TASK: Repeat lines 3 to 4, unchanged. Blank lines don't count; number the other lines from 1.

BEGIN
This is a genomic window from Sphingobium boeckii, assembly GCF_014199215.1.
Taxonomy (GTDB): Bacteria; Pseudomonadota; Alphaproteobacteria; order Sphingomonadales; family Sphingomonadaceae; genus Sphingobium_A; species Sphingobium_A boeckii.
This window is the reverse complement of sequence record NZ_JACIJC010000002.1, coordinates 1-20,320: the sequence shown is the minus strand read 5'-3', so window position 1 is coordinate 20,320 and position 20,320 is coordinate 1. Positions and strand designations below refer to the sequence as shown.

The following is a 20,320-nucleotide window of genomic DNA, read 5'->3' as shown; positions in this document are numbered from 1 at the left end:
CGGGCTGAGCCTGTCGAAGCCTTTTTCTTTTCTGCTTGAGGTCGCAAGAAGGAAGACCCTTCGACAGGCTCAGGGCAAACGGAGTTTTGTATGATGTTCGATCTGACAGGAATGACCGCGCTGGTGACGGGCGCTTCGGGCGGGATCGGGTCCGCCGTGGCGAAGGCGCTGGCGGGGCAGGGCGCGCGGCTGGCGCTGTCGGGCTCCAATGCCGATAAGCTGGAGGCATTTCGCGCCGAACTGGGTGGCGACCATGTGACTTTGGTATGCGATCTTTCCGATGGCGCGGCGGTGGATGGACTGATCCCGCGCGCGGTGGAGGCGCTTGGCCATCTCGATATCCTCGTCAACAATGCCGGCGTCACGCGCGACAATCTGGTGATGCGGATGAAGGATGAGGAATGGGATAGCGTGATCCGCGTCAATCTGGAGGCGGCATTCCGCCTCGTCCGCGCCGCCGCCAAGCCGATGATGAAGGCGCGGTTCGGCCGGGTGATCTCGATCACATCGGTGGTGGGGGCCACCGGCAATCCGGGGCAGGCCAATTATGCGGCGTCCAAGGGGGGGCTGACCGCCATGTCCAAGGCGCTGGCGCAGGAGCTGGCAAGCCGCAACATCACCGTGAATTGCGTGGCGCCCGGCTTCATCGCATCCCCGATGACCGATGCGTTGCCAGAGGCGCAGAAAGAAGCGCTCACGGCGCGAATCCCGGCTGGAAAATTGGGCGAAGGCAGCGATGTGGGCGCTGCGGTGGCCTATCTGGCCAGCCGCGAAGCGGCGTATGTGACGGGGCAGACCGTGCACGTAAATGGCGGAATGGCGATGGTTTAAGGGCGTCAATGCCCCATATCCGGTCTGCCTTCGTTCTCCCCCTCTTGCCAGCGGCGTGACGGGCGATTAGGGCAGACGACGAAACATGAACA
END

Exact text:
This window is the reverse complement of sequence record NZ_JACIJC010000002.1, coordinates 1-20,320: the sequence shown is the minus strand read 5'-3', so window position 1 is coordinate 20,320 and position 20,320 is coordinate 1. Positions and strand designations below refer to the sequence as shown.

The following is a 20,320-nucleotide window of genomic DNA, read 5'->3' as shown; positions in this document are numbered from 1 at the left end: